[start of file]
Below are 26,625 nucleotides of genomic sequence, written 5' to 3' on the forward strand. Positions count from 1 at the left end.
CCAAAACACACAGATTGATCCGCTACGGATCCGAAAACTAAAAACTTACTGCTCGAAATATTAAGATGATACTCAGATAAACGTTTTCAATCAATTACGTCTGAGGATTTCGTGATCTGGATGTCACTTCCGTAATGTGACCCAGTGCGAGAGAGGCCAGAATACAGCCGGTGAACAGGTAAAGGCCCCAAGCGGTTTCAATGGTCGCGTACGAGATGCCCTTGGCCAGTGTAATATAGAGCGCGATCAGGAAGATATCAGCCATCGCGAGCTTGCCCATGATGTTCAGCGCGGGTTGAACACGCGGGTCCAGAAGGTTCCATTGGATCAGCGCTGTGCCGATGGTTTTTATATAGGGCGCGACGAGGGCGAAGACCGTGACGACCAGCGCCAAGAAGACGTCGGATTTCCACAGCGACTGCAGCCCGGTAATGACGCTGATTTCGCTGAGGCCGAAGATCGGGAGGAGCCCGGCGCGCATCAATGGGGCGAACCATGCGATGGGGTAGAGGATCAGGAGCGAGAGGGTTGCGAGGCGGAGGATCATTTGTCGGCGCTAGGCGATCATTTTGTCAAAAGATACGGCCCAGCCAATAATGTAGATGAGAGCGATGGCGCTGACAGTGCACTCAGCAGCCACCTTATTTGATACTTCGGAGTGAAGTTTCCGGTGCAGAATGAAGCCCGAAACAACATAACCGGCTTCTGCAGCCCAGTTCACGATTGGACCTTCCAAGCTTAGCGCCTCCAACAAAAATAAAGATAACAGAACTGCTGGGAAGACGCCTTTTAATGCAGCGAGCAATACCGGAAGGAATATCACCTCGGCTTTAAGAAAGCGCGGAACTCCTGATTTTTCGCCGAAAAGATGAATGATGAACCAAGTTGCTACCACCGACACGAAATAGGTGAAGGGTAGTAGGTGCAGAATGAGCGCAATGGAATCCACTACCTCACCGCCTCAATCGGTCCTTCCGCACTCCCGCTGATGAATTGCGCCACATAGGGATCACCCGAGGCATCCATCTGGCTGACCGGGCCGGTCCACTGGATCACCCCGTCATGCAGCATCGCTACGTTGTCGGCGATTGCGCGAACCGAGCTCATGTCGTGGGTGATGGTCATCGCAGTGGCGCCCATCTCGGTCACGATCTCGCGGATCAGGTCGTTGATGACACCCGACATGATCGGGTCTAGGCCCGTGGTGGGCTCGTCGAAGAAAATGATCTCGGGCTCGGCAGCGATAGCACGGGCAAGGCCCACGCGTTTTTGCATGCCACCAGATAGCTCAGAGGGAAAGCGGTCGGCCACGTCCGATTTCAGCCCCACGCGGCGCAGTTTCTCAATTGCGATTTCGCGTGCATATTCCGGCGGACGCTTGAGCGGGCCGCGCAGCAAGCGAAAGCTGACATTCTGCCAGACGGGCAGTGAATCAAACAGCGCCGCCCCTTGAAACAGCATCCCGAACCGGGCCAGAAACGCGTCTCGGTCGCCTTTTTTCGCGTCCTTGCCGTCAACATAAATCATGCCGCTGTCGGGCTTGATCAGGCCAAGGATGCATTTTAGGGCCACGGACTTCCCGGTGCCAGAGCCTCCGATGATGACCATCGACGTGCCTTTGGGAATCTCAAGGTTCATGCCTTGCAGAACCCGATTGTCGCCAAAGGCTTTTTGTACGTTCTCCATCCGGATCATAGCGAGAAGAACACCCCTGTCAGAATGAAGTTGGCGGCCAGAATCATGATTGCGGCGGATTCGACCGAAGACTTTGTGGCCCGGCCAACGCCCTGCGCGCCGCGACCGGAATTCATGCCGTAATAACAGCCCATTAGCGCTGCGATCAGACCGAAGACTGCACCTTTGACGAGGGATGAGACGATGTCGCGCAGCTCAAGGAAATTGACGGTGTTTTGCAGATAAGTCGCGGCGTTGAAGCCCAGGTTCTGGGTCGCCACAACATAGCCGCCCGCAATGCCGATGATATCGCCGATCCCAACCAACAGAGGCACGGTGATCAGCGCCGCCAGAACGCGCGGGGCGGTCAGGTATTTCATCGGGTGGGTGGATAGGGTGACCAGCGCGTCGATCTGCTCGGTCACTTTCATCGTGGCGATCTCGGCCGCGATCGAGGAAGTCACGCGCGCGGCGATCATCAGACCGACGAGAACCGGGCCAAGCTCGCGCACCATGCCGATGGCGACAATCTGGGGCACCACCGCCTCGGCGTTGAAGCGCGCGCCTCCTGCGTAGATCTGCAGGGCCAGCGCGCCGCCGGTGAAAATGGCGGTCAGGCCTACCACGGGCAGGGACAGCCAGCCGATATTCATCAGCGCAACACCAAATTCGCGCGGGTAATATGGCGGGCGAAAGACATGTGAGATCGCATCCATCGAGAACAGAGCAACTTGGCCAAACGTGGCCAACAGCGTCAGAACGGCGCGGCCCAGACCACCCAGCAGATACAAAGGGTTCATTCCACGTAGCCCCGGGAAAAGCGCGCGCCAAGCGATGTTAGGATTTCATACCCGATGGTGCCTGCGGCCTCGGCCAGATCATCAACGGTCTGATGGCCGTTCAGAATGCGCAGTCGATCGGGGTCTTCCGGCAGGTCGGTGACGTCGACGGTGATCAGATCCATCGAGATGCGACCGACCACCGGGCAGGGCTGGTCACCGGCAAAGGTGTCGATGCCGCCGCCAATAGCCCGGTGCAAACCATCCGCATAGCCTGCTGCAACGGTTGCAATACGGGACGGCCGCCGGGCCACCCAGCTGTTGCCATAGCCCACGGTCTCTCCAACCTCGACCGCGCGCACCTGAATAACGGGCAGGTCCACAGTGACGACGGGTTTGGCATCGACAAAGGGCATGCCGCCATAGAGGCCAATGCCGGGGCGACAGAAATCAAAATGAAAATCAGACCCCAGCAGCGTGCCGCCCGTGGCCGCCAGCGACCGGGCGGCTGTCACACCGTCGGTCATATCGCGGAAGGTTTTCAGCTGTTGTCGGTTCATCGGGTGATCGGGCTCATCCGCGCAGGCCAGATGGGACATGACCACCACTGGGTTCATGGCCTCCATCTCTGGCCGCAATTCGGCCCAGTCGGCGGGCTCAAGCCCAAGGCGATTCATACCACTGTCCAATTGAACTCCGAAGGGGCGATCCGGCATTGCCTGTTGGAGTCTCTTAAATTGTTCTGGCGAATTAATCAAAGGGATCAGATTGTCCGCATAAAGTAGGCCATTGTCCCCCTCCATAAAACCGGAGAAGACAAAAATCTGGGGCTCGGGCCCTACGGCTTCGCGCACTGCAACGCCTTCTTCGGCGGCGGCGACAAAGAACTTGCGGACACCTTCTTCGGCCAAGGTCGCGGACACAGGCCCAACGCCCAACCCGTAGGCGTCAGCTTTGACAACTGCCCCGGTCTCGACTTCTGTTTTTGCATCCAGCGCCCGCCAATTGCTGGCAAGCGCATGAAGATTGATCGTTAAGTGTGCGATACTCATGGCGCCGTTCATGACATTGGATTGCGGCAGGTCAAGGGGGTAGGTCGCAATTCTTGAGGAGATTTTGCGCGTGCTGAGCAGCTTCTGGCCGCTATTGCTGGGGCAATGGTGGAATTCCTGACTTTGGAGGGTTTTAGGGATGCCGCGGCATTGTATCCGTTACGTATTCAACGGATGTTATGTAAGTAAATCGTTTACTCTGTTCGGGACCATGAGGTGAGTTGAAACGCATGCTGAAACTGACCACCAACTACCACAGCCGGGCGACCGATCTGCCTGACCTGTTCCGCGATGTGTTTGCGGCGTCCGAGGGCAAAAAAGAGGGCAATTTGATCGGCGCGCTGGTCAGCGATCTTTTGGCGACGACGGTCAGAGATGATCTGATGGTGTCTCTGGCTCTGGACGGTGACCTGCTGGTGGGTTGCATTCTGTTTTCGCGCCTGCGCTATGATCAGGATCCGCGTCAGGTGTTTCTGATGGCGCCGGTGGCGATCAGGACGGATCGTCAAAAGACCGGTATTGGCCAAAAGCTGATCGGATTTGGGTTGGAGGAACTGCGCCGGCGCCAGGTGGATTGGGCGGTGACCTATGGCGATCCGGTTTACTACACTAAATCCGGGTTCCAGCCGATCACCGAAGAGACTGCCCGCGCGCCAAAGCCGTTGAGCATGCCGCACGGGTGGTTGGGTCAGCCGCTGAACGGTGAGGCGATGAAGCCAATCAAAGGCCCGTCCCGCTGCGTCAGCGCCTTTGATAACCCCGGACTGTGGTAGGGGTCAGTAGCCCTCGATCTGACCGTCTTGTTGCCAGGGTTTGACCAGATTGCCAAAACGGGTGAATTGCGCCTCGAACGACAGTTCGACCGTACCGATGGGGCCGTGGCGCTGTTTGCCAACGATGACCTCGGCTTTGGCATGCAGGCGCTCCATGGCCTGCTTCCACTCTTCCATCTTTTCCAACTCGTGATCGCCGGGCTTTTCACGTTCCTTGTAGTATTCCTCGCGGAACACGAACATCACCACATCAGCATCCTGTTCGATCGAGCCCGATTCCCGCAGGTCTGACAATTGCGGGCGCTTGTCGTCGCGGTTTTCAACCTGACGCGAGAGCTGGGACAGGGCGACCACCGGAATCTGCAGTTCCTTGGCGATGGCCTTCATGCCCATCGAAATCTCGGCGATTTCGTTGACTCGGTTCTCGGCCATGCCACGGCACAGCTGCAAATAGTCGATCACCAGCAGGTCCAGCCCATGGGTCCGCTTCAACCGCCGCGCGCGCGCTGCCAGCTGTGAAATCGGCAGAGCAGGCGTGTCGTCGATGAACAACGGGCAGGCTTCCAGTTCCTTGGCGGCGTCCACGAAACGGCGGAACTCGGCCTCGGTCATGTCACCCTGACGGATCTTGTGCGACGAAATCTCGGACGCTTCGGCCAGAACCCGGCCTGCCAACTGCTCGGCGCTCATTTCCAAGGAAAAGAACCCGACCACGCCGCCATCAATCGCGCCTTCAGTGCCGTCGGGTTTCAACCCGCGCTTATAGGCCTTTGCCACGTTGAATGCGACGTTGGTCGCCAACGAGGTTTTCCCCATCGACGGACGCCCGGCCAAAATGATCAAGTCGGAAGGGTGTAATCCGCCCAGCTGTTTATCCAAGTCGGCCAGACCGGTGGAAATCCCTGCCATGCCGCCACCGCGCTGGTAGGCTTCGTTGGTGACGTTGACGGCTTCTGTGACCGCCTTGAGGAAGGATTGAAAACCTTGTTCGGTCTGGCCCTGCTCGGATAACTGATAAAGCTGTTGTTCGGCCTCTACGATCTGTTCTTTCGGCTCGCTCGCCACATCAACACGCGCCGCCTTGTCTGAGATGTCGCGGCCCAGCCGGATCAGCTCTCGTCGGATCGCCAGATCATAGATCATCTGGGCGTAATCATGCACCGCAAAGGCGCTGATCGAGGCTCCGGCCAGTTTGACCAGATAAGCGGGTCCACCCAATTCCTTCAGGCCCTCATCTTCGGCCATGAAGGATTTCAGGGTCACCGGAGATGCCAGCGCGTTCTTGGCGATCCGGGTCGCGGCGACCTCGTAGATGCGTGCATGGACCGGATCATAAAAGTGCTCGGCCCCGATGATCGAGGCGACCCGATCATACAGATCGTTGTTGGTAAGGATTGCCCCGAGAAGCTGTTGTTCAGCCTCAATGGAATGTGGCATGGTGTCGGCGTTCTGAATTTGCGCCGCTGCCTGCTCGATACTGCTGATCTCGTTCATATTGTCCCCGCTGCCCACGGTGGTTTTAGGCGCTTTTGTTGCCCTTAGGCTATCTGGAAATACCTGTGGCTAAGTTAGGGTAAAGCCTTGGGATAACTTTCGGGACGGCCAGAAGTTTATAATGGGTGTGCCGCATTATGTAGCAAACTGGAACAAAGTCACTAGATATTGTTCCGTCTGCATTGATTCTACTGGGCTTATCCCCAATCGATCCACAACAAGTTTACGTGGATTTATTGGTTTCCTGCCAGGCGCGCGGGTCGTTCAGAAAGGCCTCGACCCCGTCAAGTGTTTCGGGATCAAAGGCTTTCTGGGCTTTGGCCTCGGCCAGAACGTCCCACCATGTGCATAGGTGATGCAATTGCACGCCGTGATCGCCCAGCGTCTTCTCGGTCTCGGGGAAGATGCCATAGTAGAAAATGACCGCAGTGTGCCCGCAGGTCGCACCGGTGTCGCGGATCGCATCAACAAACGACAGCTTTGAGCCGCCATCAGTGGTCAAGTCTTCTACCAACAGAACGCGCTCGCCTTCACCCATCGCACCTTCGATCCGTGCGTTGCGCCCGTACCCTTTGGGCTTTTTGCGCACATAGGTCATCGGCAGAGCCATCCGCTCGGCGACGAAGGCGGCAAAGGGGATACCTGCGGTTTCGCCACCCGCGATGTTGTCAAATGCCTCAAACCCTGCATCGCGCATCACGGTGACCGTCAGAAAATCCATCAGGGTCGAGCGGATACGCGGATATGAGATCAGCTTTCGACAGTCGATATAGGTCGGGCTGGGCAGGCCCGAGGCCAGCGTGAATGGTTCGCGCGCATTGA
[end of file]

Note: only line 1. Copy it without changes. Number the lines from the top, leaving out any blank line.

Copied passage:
Below are 26,625 nucleotides of genomic sequence, written 5' to 3' on the forward strand. Positions count from 1 at the left end.